1.2 C
Frankfurt am Main

Erdoğan’s criticism of Israeli airstrikes branded as hypocrisy over Turkish bombing of Kurds in Syria

Must read

Critics of Turkish President Recep Tayyip Erdoğan have accused him of hypocrisy for harshly criticizing Israeli airstrikes on the Gaza Strip after Hamas attacked Israel, pointing to the civilian casualties caused by his government’s airstrikes on Kurds in Syria.

On Saturday Hamas fighters carried out an unprecedented surprise attack on Israel, launching thousands of rockets from the Palestinian enclave of Gaza and crossing the border with hundreds of militants.  The Islamist group killed more than 1,100 Israelis and more than a hundred people, prompting Israel to retaliate by pounding Gaza.

“Water is not being provided to Gaza. There is no electricity, it’s not being given. We don’t know the situation of the hospitals, whether they can operate or not. Unfortunately, places of worship, hospitals and schools, all are being ruthlessly struck; while these things happen, the world is silent. No one is saying anything. What about human rights?” Erdoğan posted on X, formerly known as Twitter, on Tuesday.

Erdoğan’s tweet drew the ire of many, who branded his plea for preventing civilian suffering as hypocritical, highlighting the Turkish government’s airstrikes targeting Kurdish settlements in northern Syria.

The official X handle of the pro-Kurdish Green Left Party (YSP) quoted Erdoğan’s tweet and said, “A large portion of Northern and Eastern Syria is unable to receive water and electricity, multiple hospitals have been bombed and rendered unusable. Agricultural areas have been bombed, and those responsible have openly admitted to committing this war crime!”

Earlier this month, Turkey had conducted airstrikes against militant targets in northern Iraq and Syria after the outlawed Kurdistan Workers’ Party (PKK) claimed responsibility for a bombing near government buildings in Ankara that injured two police officers.

Northern Iraq is the base of the outlawed PKK, which has carried out many deadly attacks in Turkey over decades.

Turkish operations in Syria are directed against the Kurdish People’s Protection Units (YPG), a militia that Ankara considers a terrorist group linked to the PKK. The YPG is part of the Syrian Democratic Forces, a US ally in the fight against the Islamic State in Iraq and the Levant (ISIL).

The downing of a Turkish drone in Syria last week by the United States underscored the tension between the two NATO allies over the YPG.

According to a special analysis by Reuters published on Tuesday, citing data by the global research organization Armed Conflict Location & Event Data Project (ACLED) that collects reports from media outlets, government reports, nongovernmental groups and other sources, in 2022, Turkey carried out at least 2,044 airstrikes in mostly Kurdish areas of Iraq and Syria. These aerial operations have increasingly put civilian lives at risk and raised questions about adherence to international humanitarian law.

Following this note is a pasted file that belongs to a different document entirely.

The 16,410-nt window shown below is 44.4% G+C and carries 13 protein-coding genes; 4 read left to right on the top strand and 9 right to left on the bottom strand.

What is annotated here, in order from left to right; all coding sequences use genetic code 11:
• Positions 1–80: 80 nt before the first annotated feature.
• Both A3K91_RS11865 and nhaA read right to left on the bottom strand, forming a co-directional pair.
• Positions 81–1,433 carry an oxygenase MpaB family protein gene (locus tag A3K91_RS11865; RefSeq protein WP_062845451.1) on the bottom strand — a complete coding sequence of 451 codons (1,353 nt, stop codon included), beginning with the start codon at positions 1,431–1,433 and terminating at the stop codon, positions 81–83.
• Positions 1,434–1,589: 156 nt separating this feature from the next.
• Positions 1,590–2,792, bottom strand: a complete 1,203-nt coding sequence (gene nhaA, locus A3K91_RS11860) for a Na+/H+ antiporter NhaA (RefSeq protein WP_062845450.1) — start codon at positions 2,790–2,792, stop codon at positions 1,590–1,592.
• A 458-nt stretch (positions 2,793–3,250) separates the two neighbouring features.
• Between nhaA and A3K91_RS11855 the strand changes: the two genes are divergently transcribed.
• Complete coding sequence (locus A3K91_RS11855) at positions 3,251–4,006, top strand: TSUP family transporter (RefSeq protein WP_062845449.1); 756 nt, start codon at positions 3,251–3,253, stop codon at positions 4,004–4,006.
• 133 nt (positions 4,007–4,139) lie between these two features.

According to Reuters’ analysis of ACLED’s data, between early 2016 and the first half of 2023, more than 500 civilians and nearly 2,600 members of the PKK, SDF and affiliates were killed in Turkish airstrikes in mainly Kurdish areas of Iraq and Syria

Turkish airstrikes have also hit health facilities, with at least eight medical centers affected between 2018 and mid-2023.

Legal experts have gone on the record stating that such attacks likely constitute war crimes.

“When Kurds are killed, it’s ‘oh well,’ when Palestinians are killed, it’s ‘how sad’ When you speak of the ‘rightful struggle of the Kurdish people’ they’re called ‘terrorists,’ but when you speak of the ‘rightful struggle of the Palestinian people’ it’s ‘long live the rightful struggle of the Palestinian people’ You two-faced hypocrites,” writer Hilal Nesin posted on X.

“We will all rightly protest when Palestinians are killed, but will you applaud when Kurds are killed in northeast Syria? If the Kurdish and Palestinian question in the Middle East is not solved, there will be no peace and no democracy,” YSP lawmaker Saruhan Oluç said.

Pro-Erdoğan journalists jumped on the bandwagon of criticism of Israel’s Gaza operation, also receiving their share of accusations of hypocrisy.

Erem Şentürk, one such pro-Erdoğan journalist, posted a photo of a child with burns, claiming he was the victim of Israel’s illegal use of white phosphorus in civilian areas.

He had to delete his tweet after it was pointed out to him that the photo actually belonged to a Syrian Kurdish child who was wounded in a Turkish bombing in 2020.

Responding to a question about Turkish attacks on civilian facilities in Syria, U.S. State Department spokesman Matthew Miller said Tuesday that the United States remains concerned about military activity in northern Syria and its impact on civilians and infrastructure, but without condemning Turkey.

Liked it? Take a second to support Turkish Minute on Patreon!
Become a patron at Patreon!
More News
Latest News